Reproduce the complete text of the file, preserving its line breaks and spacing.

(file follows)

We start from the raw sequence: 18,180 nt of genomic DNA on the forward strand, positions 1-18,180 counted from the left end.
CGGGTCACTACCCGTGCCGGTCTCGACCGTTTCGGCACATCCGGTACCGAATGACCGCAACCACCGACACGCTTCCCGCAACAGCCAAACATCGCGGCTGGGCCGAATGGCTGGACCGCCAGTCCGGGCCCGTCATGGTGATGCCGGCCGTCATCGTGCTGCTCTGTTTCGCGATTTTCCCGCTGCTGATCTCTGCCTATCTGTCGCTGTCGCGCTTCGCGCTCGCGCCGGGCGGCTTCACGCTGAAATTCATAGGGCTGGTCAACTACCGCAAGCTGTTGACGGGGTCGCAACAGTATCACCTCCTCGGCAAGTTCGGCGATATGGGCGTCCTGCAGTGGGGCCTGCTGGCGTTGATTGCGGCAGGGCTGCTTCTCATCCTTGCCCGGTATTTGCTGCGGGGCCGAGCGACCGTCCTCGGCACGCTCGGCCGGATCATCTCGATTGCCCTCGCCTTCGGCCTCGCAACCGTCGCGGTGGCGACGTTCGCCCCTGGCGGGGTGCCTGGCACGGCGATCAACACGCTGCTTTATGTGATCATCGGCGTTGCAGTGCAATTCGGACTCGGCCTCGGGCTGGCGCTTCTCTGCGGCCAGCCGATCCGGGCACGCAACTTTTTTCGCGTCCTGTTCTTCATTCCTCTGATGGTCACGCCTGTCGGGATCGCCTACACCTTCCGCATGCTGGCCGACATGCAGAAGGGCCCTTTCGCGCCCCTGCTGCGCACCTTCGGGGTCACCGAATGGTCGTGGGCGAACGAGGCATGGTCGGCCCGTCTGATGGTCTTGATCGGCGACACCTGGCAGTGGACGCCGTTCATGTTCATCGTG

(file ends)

We start from the raw sequence: 18,180 nt of genomic DNA on the forward strand, positions 1-18,180 counted from the left end.
CGGGTCACTACCCGTGCCGGTCTCGACCGTTTCGGCACATCCGGTACCGAATGACCGCAACCACCGACACGCTTCCCGCAACAGCCAAACATCGCGGCTGGGCCGAATGGCTGGACCGCCAGTCCGGGCCCGTCATGGTGATGCCGGCCGTCATCGTGCTGCTCTGTTTCGCGATTTTCCCGCTGCTGATCTCTGCCTATCTGTCGCTGTCGCGCTTCGCGCTCGCGCCGGGCGGCTTCACGCTGAAATTCATAGGGCTGGTCAACTACCGCAAGCTGTTGACGGGGTCGCAACAGTATCACCTCCTCGGCAAGTTCGGCGATATGGGCGTCCTGCAGTGGGGCCTGCTGGCGTTGATTGCGGCAGGGCTGCTTCTCATCCTTGCCCGGTATTTGCTGCGGGGCCGAGCGACCGTCCTCGGCACGCTCGGCCGGATCATCTCGATTGCCCTCGCCTTCGGCCTCGCAACCGTCGCGGTGGCGACGTTCGCCCCTGGCGGGGTGCCTGGCACGGCGATCAACACGCTGCTTTATGTGATCATCGGCGTTGCAGTGCAATTCGGACTCGGCCTCGGGCTGGCGCTTCTCTGCGGCCAGCCGATCCGGGCACGCAACTTTTTTCGCGTCCTGTTCTTCATTCCTCTGATGGTCACGCCTGTCGGGATCGCCTACACCTTCCGCATGCTGGCCGACATGCAGAAGGGCCCTTTCGCGCCCCTGCTGCGCACCTTCGGGGTCACCGAATGGTCGTGGGCGAACGAGGCATGGTCGGCCCGTCTGATGGTCTTGATCGGCGACACCTGGCAGTGGACGCCGTTCATGTTCATCGTG